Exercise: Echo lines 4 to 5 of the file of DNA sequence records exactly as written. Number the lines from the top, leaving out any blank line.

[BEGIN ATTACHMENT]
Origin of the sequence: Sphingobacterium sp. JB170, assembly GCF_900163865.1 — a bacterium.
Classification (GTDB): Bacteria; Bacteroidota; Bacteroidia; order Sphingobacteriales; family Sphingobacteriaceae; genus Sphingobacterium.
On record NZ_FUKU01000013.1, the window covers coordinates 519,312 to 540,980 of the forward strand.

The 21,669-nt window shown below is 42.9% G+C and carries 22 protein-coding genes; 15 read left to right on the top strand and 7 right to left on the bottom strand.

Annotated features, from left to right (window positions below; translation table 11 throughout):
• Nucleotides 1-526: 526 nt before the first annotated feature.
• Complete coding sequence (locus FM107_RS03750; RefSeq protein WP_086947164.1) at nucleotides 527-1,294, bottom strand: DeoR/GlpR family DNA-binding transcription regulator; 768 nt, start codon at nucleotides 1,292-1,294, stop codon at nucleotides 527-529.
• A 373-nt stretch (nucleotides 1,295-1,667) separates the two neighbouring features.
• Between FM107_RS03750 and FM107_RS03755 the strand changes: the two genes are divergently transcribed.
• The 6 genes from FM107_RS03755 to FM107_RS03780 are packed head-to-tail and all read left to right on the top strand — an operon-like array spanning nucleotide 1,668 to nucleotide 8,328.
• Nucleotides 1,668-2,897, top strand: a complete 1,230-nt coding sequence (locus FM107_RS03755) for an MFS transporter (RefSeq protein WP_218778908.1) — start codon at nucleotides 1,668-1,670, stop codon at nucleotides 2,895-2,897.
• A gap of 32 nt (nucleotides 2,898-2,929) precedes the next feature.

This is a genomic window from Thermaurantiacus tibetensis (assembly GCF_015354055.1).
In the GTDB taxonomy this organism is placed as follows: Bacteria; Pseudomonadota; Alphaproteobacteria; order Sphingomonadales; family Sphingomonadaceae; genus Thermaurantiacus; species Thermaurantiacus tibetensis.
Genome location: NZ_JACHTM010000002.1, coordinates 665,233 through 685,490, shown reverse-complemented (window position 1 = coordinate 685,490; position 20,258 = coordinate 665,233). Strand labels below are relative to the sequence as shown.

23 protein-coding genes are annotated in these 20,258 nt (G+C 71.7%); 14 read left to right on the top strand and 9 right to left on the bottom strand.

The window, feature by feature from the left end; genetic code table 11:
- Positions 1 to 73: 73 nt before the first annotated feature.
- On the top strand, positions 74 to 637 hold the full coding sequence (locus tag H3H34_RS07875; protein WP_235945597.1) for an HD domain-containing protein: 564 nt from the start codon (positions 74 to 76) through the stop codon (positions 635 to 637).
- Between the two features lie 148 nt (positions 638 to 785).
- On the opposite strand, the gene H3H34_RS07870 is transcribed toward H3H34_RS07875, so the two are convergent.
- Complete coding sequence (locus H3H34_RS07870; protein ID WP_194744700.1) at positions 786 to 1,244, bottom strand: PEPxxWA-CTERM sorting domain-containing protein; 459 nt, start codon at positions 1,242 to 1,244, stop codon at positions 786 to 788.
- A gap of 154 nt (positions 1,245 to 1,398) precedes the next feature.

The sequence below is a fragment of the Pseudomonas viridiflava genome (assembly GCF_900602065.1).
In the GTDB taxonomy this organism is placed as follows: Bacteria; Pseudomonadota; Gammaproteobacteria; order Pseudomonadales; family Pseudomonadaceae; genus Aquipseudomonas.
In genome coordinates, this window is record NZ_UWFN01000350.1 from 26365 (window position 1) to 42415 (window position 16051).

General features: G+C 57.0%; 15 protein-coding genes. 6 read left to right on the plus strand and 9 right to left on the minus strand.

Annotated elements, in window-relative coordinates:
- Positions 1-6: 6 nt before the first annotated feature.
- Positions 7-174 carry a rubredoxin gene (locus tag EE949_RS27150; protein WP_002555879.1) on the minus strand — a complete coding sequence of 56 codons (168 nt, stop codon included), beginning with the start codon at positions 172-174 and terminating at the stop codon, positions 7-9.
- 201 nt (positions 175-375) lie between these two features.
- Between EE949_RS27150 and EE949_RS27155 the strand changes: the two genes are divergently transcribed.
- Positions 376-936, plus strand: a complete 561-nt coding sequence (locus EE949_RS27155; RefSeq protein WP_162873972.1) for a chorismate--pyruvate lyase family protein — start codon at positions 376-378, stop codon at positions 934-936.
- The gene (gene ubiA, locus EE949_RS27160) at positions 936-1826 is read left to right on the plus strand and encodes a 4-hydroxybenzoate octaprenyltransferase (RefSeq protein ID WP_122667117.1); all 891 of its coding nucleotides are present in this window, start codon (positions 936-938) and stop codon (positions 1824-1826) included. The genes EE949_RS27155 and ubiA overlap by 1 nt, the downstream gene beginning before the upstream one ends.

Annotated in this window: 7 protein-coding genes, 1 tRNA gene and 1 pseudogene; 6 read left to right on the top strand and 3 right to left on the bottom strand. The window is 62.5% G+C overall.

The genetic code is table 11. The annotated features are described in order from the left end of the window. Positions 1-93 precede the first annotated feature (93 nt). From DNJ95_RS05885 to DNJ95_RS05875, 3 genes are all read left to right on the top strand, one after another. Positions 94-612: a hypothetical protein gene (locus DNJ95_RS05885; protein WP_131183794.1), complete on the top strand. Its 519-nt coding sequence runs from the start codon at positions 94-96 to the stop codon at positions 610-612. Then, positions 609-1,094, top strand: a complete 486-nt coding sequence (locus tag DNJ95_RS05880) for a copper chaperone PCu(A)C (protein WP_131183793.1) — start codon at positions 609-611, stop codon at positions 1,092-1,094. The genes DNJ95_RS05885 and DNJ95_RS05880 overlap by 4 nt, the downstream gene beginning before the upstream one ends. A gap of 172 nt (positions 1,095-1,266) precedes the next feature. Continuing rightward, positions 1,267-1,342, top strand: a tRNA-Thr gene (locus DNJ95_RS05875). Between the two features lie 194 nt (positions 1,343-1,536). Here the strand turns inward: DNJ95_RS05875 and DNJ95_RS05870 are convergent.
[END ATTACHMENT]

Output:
The 21,669-nt window shown below is 42.9% G+C and carries 22 protein-coding genes; 15 read left to right on the top strand and 7 right to left on the bottom strand.

Annotated features, from left to right (window positions below; translation table 11 throughout):